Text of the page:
UK anti-money laundering laws are deterring investment in the cannabis industry in Europe, according to lawyers and industry executives.
“It’s like a school race. Everyone is waiting to go but no one wants to cross the line first in case they are disqualified,” said Alison Saunders, dispute resolution partner at Linklaters.
The Proceeds of Crime Act (POCA), the UK’s principal anti money-laundering legislation, rules that anyone making money from illegal activities can be prosecuted. Cannabis is only legal in the UK as a medicinal drug on prescription or as cannabidiol (CBD), a non-psychoactive compound of the plant. Recreational use of the tetrahydrocannabinol compound, which has psychoactive properties, is illegal.
Investors fear that if they back businesses such as the large cannabis producers in Canada, where recreational cannabis is legal, they could be prosecuted in the UK.
Penalties could include confiscation of investment proceeds, such as dividends, or fines and these worries have also affected investment in CBD and medical cannabis brands, said industry executives.
Jonathan Summers, chief executive of UK medical cannabis company EXMceuticals, said: “In general there’s a big fear around POCA but it’s misunderstood and in some cases it’s used as an easy excuse to stop people investing in the [sector] when it’s probably totally legal.”
In a report published last week by research firm Prohibition Partners, the authors warned that offences under POCA were “broadly drawn and often unclear”, adding that many looking to invest were relying on an exception for conduct that is illegal in the UK but legal in the country where it takes place.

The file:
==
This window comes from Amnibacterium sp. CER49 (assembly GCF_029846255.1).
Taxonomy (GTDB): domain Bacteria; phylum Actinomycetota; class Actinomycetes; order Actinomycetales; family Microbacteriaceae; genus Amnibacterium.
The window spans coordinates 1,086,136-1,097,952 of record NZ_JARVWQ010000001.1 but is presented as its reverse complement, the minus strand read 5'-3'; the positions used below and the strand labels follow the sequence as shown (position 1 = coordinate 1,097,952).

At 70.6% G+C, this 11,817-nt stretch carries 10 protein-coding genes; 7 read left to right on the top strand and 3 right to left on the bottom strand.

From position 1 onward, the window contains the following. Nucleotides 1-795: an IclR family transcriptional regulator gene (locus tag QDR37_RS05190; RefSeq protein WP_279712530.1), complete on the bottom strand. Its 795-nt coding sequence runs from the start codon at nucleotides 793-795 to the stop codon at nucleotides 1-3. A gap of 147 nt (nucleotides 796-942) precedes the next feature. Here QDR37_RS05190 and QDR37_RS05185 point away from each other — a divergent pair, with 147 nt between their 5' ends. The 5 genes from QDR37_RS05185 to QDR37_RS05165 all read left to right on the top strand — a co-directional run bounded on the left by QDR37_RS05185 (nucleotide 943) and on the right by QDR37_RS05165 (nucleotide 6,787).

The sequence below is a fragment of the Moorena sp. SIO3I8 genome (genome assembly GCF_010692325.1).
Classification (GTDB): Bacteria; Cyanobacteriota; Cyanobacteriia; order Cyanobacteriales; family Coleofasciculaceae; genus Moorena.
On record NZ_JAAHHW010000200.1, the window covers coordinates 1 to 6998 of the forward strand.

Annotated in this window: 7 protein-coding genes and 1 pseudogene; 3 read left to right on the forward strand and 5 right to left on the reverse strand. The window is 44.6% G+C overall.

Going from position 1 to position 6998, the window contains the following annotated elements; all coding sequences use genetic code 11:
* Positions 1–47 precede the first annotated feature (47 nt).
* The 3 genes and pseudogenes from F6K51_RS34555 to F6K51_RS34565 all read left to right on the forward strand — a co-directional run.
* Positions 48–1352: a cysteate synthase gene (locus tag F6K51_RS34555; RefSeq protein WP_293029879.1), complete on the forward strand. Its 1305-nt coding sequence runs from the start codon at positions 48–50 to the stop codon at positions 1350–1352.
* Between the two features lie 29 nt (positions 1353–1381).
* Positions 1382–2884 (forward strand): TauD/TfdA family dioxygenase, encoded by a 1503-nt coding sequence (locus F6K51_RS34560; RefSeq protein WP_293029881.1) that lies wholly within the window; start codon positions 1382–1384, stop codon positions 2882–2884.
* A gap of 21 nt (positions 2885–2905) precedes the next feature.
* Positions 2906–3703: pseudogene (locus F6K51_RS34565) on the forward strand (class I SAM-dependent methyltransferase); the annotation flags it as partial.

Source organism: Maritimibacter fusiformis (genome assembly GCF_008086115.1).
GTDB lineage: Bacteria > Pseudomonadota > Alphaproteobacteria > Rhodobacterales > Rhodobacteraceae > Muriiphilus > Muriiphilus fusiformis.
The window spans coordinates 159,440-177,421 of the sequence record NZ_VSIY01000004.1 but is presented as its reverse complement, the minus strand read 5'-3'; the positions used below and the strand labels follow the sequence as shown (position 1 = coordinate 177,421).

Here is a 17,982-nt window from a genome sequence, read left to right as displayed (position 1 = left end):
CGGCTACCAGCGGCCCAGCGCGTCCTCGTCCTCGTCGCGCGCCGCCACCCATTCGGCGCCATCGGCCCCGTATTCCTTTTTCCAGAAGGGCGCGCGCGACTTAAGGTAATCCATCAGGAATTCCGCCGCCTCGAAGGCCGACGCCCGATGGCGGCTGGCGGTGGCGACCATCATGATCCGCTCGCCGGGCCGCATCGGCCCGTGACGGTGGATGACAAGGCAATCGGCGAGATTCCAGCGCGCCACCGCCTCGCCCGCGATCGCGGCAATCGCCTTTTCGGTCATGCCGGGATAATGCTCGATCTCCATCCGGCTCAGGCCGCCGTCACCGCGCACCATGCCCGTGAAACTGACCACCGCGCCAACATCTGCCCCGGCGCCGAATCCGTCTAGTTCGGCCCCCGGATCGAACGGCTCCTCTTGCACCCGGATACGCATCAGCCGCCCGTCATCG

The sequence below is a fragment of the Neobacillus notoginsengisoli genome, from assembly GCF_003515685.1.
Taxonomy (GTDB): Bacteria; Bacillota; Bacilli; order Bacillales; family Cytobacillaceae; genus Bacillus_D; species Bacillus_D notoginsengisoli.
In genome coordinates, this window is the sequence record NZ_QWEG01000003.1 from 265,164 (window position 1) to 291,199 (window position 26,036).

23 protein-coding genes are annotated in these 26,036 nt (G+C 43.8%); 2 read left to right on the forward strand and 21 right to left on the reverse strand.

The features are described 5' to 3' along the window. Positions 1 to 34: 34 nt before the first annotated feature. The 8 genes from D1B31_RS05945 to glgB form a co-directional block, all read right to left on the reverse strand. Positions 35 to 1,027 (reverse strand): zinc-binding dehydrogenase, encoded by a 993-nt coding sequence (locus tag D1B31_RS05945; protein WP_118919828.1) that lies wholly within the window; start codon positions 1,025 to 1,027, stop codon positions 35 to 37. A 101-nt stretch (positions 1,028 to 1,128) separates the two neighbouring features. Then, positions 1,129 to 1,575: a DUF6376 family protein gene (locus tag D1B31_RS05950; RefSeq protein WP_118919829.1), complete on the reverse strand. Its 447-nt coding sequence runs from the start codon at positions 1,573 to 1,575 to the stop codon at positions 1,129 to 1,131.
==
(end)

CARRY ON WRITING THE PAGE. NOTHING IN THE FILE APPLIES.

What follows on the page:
Prohibition Partners estimates the cannabis market in Europe will be worth €123bn by 2028.
“The Home Office needs to make a policy decision on this,” said Ms Saunders, who added that she had received “well over a dozen” inquiries about the issue in the past three months.
The Home Office said that it “supports law enforcement when potential criminal activity is identified that breaches UK law”.
Nick Davies, chief executive at specialist law firm Memery Crystal, said that unease about POCA was also delaying UK listings.
“On the listings that we’re working on, we are doing significantly more due diligence than we would for an oil or mining company in the same jurisdiction because of POCA,” he said.
Memery is working with two companies that hope to be the first cannabis companies to be listed on a major UK exchange. Mr Davies said that both were “firmly on the right side of POCA” but had been delayed by extra paperwork.
The UK’s National Crime Agency said it considered applications for exceptions to the law through its Suspicious Activity Report process.